Edgerrin was replaced in Indy by a rookie first round pick in 2006: Joseph Addai. Unlike former-Colts running back Marshall Faulk, a brooding malcontent who seemed to resent the Colts for trading him in 1999 and replacing him with a then-rookie first rounder named Edgerrin James, one of the best mentors Addai had while he transitioned from college life to the pros was the man he replaced: Edge.
One reason for the [Colts'] affectionate attitude toward James was the class and honesty with with James carried himself off the field, and it was that side of James Addai said he saw shortly upon being selected by the Colts in the first round of the 2006 NFL Draft.
This was a little more than two months following James' departure, and Addai said James immediately took a mentoring role on the field and off.
"That speaks a lot about him," Addai said. "I still talk to him to this day. Having somebody like him who had been doing it well -- that means a lot."
Addai said he and James talked multiple times after he was drafted, then the two spent time together the following February as the Colts prepared to play the Chicago Bears in Super Bowl XLI in James' native South Florida.
Addai recalls James saying during that time:
"Joe, if you're going to make a decision, run it across me first."
"Just little stuff like that -- not always about football . . . life," Addai said. "You have someone you can always go to -- it's good."
Edge's mentoring of players who would one day replace him did not stop with Addai. Around the middle part of last season, Cardinals coach Ken Whisenhunt benched Edgerrin James in favor of rookie running back Tim Hightower. Following the promotion, Hightower rushed for 109 yards on 22 attempts, including a 30 yard TD run, in a victory over the St. Louis Rams. After the game, Hightower took the game ball, attached a personal note to it, and presented it to Edgerrin James.
Why did Hightower do this for a man he just replaced?
"He deserves it," Hightower said. "He's done so much for me."
Despite being benched, Edge did not sulk or brood on the sidelines, creating a distraction that undermined the team, like Joe Montana often did with the 49ers and Steve Young, or Terrell Owens has done with every team he has played for. Instead, Edge took Hightower under his wing, taught him how to run better with the ball, protecting his body and the football from bone-jarring hits. More importantly, when asked by reporters about Hightower replacing him, Edge did what Edge always does; he spoke the truth about Hightower's abilities:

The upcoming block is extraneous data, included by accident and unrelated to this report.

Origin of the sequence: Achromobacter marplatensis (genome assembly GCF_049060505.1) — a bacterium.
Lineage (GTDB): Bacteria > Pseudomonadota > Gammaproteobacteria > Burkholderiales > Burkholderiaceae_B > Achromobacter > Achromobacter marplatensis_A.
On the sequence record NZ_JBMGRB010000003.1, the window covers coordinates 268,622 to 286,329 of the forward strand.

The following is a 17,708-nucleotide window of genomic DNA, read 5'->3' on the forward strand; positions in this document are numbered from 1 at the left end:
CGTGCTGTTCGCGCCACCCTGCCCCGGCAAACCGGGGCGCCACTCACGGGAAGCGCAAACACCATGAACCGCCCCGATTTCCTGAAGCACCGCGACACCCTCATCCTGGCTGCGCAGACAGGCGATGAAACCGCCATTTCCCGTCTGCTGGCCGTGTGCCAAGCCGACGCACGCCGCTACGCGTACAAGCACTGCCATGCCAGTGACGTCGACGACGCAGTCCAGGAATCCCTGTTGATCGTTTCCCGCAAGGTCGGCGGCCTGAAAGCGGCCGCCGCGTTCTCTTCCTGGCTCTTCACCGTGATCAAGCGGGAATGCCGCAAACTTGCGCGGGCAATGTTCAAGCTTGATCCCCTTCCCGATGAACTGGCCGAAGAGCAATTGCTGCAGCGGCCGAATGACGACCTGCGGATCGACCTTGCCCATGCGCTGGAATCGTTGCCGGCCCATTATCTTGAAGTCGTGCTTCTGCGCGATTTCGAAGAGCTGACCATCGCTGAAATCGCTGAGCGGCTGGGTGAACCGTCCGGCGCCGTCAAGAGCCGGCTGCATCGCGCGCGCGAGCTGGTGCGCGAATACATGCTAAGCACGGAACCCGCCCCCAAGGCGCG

"I'm not surprised," James said. "I don't fit the 'yes-man' mold. . . . They can sit me down for the rest of the year. I'll still come and go to work.
"I'm happy for Tim. I'm supportive of Tim. I knew he was going to have a big day. But this was personal."
Edgerrin James, dragging defenders
Following the Super Bowl, it seemed obvious Edgerrin wanted out of Arizona. Despite getting benched, tutoring Hightower, getting un-benched, and helping lead the Cardinals to the Super Bowl, the front office felt Edge wasn't worth keeping around. Yet, despite everyone and their mother knowing that the Cardinals did not want Edge, they held onto him until after the 2009 NFL Draft. All throughout this process, Edge was dealing with Andia's illness, which took her life nine days before the Cardinals finally released him.
Way to keep it classy, Cardinals.
Arizona drafted Edge's replacement, another first round pick: Beanie Wells out of Ohio State. However, unlike Addai or Hightower, Wells does not seem to be benefiting from his status as Edge's replacement. Wells has rushed for only 73 yards in three game, and has fumbled the ball twice.
Now, Edge has signed with the Seahawks, and following Indy's 31-10 smashing of the Cardinals last Sunday night, he took the time to text his old friend Reggie Wayne about the game:
"Way to go get em for me buddy.''
This Sunday, Edge will return to his second home. He won't be in the friendly confines of the old RCA Dome. That building is gone, along with the blue face guards that once adorned Colts helmets the year Edge was drafted. Also gone is Tony Dungy, his friend and life mentor. But, Peyton Manning is still there. So is Reggie, Dwight Freeney, Gene Huey, Jeff Saturday, and Ryan Diem. Some players, like Freddy Keiaho, Donald Brown, and Pierre Garcon, have near played on the Colts with Edge. That's how long he has been gone. But while the new stadium may seem foreign to Edge, the people in the stands will most certainly look familiar. And while written tributes and profiles like this are nice, the best gratitude any Colts fan can give ole Edge is this:
When Edge gets the ball, we should cheer for him.
Obviously, we don't want our team to lose. But, rarely (if ever) does the opposing team's player get cheered when he performs on the field. This Sunday, we should change that.
This Sunday, cheer for this man please
This Sunday... hell, any Sunday... it is a-okay to cheer for the Hall off Fame lock that is Edgerrin James, no matter what uniform he wears.